Earlier this week I wrote that the race for Illinois comptroller might be one of the hottest contests of next year's election.
I contrasted the sizzle of the election -- which will pit incumbent Leslie Geissler Munger against either state Sen. Daniel Biss, D-Evanston, or Chicago City Clerk Susana Mendoza -- with the relatively mundane nature of the office. The comptroller keeps the state's checkbook but doesn't make the policy that decides what goes into and out of the checking account.
Maybe I spoke too soon. This week in federal court in Chicago, we're learning that even being the state's check-writer can generate controversy and political intrigue. At issue is why the comptroller's office didn't make court-ordered payments to providers of services for the disabled. This started Aug. 6 when a group of service providers filed a lawsuit alleging that the comptroller had failed to make the payments and was putting care for thousands of developmentally disabled Illinoisans in jeopardy.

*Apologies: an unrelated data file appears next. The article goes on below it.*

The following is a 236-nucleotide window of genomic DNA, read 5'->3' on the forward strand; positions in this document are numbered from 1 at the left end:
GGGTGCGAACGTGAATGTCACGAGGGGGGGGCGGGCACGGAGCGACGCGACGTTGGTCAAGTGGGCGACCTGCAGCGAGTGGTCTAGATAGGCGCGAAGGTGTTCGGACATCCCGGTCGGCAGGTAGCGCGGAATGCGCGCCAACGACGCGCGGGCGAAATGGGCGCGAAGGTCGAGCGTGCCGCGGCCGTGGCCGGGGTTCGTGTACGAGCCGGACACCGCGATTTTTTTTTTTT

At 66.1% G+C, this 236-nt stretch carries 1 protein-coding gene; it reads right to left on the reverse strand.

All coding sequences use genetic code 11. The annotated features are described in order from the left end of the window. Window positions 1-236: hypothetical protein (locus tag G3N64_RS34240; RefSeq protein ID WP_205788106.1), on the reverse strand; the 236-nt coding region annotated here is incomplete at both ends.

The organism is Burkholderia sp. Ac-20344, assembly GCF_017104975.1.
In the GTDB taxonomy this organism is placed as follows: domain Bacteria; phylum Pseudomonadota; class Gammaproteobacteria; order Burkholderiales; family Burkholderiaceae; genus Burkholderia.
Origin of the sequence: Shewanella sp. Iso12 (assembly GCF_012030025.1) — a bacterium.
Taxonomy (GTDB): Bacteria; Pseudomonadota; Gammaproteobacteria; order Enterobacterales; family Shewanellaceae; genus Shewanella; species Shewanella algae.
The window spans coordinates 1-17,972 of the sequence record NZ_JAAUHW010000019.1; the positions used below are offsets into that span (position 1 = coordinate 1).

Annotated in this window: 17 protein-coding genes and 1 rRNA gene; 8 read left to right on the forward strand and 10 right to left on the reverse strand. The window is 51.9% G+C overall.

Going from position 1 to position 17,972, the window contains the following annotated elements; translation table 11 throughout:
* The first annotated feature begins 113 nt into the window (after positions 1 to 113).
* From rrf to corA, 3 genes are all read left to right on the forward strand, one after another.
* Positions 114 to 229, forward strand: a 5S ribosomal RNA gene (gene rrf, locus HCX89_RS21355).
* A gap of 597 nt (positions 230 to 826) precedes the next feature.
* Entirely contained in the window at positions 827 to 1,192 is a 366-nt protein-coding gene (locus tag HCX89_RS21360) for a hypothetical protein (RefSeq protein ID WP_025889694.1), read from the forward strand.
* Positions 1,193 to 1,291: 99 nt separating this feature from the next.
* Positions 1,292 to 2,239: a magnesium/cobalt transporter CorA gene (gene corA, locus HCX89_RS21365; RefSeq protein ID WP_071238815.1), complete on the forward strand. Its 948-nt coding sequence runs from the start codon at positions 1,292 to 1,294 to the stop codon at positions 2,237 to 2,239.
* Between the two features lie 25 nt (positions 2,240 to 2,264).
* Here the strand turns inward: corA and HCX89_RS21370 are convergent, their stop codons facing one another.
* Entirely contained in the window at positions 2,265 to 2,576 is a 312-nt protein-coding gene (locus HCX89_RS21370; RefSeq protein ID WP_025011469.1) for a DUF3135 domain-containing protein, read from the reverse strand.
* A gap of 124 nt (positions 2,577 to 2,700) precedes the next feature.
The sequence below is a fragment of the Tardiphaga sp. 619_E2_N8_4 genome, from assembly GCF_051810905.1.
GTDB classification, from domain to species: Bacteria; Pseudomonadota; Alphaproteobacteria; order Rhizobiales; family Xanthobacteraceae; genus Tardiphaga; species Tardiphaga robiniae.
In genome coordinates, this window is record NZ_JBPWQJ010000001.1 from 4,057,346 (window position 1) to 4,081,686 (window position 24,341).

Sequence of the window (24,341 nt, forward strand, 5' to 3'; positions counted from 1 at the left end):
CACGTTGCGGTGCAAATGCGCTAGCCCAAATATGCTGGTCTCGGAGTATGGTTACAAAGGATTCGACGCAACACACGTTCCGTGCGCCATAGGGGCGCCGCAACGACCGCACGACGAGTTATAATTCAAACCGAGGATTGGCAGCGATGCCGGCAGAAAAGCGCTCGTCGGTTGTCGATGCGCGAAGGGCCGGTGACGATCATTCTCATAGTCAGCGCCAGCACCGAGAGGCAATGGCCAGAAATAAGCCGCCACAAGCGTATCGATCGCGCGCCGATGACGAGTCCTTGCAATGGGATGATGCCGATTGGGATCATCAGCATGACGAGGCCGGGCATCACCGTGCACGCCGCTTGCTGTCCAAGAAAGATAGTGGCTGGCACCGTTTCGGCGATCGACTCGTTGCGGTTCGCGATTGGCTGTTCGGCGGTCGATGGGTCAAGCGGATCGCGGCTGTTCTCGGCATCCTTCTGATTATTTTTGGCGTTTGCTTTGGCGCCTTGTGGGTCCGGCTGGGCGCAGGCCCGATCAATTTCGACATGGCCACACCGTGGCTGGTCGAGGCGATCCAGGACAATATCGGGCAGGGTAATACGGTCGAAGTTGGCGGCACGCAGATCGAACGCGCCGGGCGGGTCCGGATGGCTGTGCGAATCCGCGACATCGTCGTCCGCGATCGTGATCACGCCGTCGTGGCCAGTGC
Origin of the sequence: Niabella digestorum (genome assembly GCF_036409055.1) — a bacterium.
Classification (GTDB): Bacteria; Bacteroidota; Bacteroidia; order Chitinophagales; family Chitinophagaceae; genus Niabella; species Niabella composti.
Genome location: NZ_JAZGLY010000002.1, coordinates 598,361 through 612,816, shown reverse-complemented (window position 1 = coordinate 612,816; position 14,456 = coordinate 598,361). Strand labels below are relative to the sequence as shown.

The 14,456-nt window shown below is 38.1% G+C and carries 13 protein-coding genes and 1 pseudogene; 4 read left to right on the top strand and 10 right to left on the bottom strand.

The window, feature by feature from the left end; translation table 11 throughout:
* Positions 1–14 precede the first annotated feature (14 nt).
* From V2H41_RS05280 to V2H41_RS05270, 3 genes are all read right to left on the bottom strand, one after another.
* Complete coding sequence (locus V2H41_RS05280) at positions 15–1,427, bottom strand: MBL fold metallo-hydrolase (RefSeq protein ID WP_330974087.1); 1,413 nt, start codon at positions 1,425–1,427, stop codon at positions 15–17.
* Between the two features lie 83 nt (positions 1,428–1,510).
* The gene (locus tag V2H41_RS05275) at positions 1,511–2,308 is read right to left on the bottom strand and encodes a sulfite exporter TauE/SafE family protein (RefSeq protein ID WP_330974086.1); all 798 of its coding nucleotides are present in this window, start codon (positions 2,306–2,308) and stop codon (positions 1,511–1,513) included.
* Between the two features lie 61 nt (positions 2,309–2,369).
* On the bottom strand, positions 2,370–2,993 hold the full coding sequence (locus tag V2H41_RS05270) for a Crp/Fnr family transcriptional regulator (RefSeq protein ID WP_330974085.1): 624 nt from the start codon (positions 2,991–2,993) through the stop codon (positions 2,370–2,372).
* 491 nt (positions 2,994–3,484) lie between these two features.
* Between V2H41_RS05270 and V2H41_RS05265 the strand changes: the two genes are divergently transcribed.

The comptroller's office this week said the state didn't have enough cash on hand to make the payments, and that's where the controversy started. A lawyer for one of the plaintiffs said at a hearing on Wednesday that he believes Munger's office and Gov. Bruce Rauner deliberately manipulated payments for political advantage in the state budget impasse. The Chicago Tribune reported on the hearing:
The judge also said she understood the comptroller's predicament. Without a budget, state government has been spending at a rate billions of dollars beyond what it is set to take in, mostly because of a series of maneuvers by Republican Gov. Bruce Rauner and the Democrat-controlled legislature and a number of court orders requiring it to continue paying for services during the impasse.
Read the rest at Reboot Illinois.
To check out a more complete back story on Munger's interactions with a judge this week, check out Mark Fitton's article at Reboot Illinois.